Reinstatement of Section 4(d) “Blanket Rule”

Section 4(d) of the ESA directs the Secretaries of the Interior and Commerce to issue regulations that are “necessary and advisable” for the conservation of threatened species, and leaves it to the Secretaries’ discretion whether to apply the protections and prohibitions under Section 9 of the ESA to threatened species. Decades ago, FWS adopted a “blanket rule” that extended the majority of protections to species listed as “threatened,” unless FWS adopted alternative protections for a particular species.

In 2019, FWS repealed the “blanket rule” for Section 4(d) of the ESA, and in doing so required species-specific regulations outlining the protections for each threatened species listed after 2019. In the 2024 final rule, FWS is reinstating the “blanket rule” for protecting newly listed threatened species and reserving the option to adopt species-specific protections.

The 2024 revisions also include federally recognized Tribes as entities that can provide aid to injured or diseased wildlife or plants, or salvage or dispose of dead individuals of threatened species without permits.

Section 4 Listing and Critical Habitat Regulations

Section 4 of the ESA prescribes how the Services list species as threatened or endangered, delist or reclassify species, and designate areas as critical habitat. In the final rules, the Services reversed the 2019 changes governing the factors for listing, delisting, or reclassifying species as threatened or endangered. Before 2019, the Services were prohibited from considering the economic impacts of their listing determinations, and instead were only allowed to focus on the available scientific and commercial information regarding a species’ status. In 2019, that prohibition was lifted, and the Services were permitted to assess the economic impacts of listing determinations even though, under ESA Section 4(b)(1), such information cannot affect the listing determination. The 2024 revisions reinstate prior language affirming that listing determinations are made “without reference to possible economic or other impacts of such determination.” It also revises the set of circumstances for when critical habitat designations may not be prudent and revises the criteria for identifying unoccupied critical habitat.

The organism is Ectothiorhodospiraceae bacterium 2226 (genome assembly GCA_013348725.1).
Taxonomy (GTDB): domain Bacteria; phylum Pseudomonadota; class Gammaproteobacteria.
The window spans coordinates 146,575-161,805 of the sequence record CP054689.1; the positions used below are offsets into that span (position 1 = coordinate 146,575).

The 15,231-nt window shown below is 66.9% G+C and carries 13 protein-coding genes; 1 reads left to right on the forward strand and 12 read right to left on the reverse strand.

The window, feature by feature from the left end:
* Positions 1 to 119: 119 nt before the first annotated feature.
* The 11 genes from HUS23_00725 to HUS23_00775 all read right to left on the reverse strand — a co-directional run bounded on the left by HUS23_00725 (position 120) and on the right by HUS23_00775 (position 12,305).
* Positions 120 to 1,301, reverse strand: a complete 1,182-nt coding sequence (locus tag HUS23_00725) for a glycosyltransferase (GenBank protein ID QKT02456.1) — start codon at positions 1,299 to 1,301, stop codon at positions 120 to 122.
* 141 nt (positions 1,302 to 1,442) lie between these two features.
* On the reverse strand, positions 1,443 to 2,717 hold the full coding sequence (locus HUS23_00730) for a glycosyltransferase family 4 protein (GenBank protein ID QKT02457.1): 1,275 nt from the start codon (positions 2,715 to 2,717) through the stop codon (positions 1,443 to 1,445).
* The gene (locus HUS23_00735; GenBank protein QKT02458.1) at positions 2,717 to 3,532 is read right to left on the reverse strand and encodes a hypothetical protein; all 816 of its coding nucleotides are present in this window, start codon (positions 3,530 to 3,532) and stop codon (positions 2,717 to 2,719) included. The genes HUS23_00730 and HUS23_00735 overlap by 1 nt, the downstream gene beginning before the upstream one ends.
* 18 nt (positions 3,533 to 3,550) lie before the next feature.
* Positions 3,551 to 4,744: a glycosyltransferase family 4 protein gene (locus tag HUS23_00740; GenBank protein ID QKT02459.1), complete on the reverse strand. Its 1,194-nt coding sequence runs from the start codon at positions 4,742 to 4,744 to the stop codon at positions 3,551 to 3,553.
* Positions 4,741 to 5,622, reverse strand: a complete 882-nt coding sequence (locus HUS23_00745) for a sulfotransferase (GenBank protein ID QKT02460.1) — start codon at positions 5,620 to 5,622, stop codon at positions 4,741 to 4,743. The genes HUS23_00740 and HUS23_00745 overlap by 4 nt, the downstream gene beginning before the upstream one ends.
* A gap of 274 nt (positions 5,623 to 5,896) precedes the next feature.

Implications

The final rules become effective May 6, 2024. The Services indicated that next they will issue an updated “ESA Section 7 Consultation Handbook” to incorporate the changes to the regulations. The ESA Consultation Handbook provides guidance to federal agencies on conducting Section 7 consultations and examples that apply the regulatory language to hypothetical agency actions. It has not been revised since 1998. The Services did not provide a schedule, but stated the updated ESA Consultation Handbook would be available for public comment after the publication of the final rules.

Currently, the California Great Basin Region of the U.S. Bureau of Reclamation is engaged in two highly complex Section 7 consultations with the Services: the 2021 Reinitiation of Consultation for the Long-term Operations of the Central Valley Project and State Water Project, and the consultation for the operation of the Klamath Reclamation Project, which was reinitiated in 2019 and has continued during the implementation of interim operations plans ever since. The 2024 final rules operate prospectively, and the new Section 7 consultation procedures will govern these important consultations for water users in California.